In this seminar, Anamik Saha will be looking at the issue of creative freedom in the cultural industries. He'll be asking: who has creative freedom, or rather, who does not?
As the core cultural industries across the globe become increasingly transnational and competitive with huge finances at stake, creative practice is as tightly controlled as ever before. Despite new digital forms of rationalisation, including the use of marketing strategies based on big data, user-tracking and trend analysis, cultural production remains an exceedingly unpredictable enterprise or, as cultural industries theorist, David Hesmondhalgh puts it: a risky business.
But while all creatives experience constraints upon their practice, Anamik argues that this is most pronounced for minorities working in the cultural industries. People from racial and ethnic backgrounds in particular are seen as a riskier investment by the dominant (white) culture who run the media. Using case studies from his research into race and the cultural industries, Anamik aims to demonstrate the ways that minorities are subjected to tighter forms of control than their white counterparts.
About the speaker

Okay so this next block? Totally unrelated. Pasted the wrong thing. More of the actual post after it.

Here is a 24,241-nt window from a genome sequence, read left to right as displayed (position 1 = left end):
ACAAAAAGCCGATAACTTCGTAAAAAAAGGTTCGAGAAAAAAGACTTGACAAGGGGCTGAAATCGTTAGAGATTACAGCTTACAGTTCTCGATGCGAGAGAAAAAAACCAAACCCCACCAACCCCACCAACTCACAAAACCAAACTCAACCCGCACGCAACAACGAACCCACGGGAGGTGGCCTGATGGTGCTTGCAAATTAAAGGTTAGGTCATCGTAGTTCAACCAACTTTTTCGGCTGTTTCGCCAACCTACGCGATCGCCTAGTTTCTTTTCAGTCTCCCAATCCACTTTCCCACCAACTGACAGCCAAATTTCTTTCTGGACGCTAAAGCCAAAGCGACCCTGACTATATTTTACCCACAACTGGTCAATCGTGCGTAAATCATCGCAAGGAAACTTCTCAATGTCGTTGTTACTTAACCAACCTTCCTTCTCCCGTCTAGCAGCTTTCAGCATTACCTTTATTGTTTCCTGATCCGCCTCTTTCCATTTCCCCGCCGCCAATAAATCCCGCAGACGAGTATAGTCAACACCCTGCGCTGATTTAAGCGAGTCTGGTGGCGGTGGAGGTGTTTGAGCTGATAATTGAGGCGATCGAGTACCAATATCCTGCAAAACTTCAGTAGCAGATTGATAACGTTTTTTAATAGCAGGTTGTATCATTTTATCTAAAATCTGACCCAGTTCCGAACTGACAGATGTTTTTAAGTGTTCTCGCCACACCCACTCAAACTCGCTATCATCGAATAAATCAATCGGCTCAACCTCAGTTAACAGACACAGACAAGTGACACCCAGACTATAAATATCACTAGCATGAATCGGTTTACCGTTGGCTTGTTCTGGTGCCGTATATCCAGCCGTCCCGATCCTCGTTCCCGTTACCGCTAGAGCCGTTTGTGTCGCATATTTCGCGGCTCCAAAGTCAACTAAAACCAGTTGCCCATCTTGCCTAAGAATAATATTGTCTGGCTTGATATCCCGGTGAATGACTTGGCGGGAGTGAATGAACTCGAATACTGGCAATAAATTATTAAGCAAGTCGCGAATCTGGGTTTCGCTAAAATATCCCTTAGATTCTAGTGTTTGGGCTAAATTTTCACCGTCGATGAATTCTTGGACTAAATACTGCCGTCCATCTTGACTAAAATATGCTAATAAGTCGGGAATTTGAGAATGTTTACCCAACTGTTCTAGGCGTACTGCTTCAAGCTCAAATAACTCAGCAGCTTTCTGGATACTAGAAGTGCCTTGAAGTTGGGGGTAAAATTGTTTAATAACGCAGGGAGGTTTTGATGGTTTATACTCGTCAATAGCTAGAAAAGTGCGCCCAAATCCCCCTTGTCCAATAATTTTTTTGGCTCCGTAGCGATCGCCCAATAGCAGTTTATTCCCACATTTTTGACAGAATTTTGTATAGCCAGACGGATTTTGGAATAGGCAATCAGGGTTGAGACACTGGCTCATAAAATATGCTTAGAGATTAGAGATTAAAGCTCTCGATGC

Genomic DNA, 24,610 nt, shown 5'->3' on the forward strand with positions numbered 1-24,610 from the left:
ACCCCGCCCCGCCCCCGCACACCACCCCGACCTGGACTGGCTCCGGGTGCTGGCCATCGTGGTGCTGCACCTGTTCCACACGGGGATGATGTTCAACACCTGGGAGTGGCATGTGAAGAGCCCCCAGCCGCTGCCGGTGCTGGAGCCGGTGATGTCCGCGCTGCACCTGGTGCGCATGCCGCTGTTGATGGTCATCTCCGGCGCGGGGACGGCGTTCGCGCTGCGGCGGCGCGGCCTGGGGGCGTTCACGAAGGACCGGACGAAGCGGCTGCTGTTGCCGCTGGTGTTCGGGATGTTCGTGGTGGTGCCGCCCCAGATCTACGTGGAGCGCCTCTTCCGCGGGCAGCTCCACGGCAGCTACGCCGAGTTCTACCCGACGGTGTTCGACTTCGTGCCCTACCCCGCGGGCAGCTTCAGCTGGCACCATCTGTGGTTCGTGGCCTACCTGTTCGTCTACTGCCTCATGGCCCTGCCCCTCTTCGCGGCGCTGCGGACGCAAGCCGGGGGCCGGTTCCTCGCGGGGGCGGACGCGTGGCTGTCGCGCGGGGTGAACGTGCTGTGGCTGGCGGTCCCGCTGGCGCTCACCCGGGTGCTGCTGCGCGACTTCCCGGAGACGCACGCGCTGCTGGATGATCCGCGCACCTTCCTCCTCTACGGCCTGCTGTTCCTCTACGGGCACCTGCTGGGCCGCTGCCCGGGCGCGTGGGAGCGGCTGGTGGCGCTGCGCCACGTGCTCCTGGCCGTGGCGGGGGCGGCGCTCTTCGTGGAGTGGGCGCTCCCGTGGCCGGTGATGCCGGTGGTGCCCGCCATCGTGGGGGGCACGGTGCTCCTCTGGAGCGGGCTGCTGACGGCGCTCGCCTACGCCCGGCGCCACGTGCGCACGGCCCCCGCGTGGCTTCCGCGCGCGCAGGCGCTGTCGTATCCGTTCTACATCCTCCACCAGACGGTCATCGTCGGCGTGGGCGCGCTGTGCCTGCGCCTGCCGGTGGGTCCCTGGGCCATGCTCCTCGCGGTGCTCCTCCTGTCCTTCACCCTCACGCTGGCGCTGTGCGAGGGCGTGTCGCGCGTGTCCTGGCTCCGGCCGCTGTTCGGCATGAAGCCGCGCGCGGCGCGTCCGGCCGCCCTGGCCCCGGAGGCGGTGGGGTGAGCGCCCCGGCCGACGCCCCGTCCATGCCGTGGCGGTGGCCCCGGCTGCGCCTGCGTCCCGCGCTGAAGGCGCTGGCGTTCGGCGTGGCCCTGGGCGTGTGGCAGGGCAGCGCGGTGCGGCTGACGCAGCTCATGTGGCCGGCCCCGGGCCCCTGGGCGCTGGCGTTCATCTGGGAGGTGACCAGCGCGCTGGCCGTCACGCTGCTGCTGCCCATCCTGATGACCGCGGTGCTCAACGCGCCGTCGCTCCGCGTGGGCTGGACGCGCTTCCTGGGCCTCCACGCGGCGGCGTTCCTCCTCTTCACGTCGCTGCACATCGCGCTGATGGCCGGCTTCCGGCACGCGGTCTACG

Anamik is a senior lecturer in the Department of Media, Communications and Cultural Studies, Goldsmiths, University of London. After completing his PhD in sociology at Goldsmiths, Anamik worked in the Institute of Communication Studies at the University of Leeds, first as an ESRC post-doctoral research fellow, then as a lecturer in communications. He has held a visiting fellowship at Massachusetts Institute of Technology and Trinity College, Connecticut. His research interests are in race and the media, with a particular focus on cultural production and the cultural industries. He has had his work published in journals including Media, Culture and Society; Ethnic and Racial Studies; and European Journal of Cultural Studies. With David Hesmondhalgh (2013) he co-edited a special issue of Popular Communication on race and ethnicity in cultural production. With Dave O'Brien, Kim Allen and Sam Friedman (2017) he co-edited a special issue of Cultural Sociology on inequalities in the cultural industries. His new book, Race and the Cultural Industries was published in 2018. In 2019, he begins a new AHRC-funded project entitled: Rethinking Diversity in Publishing: A Cultural Industries Perspective.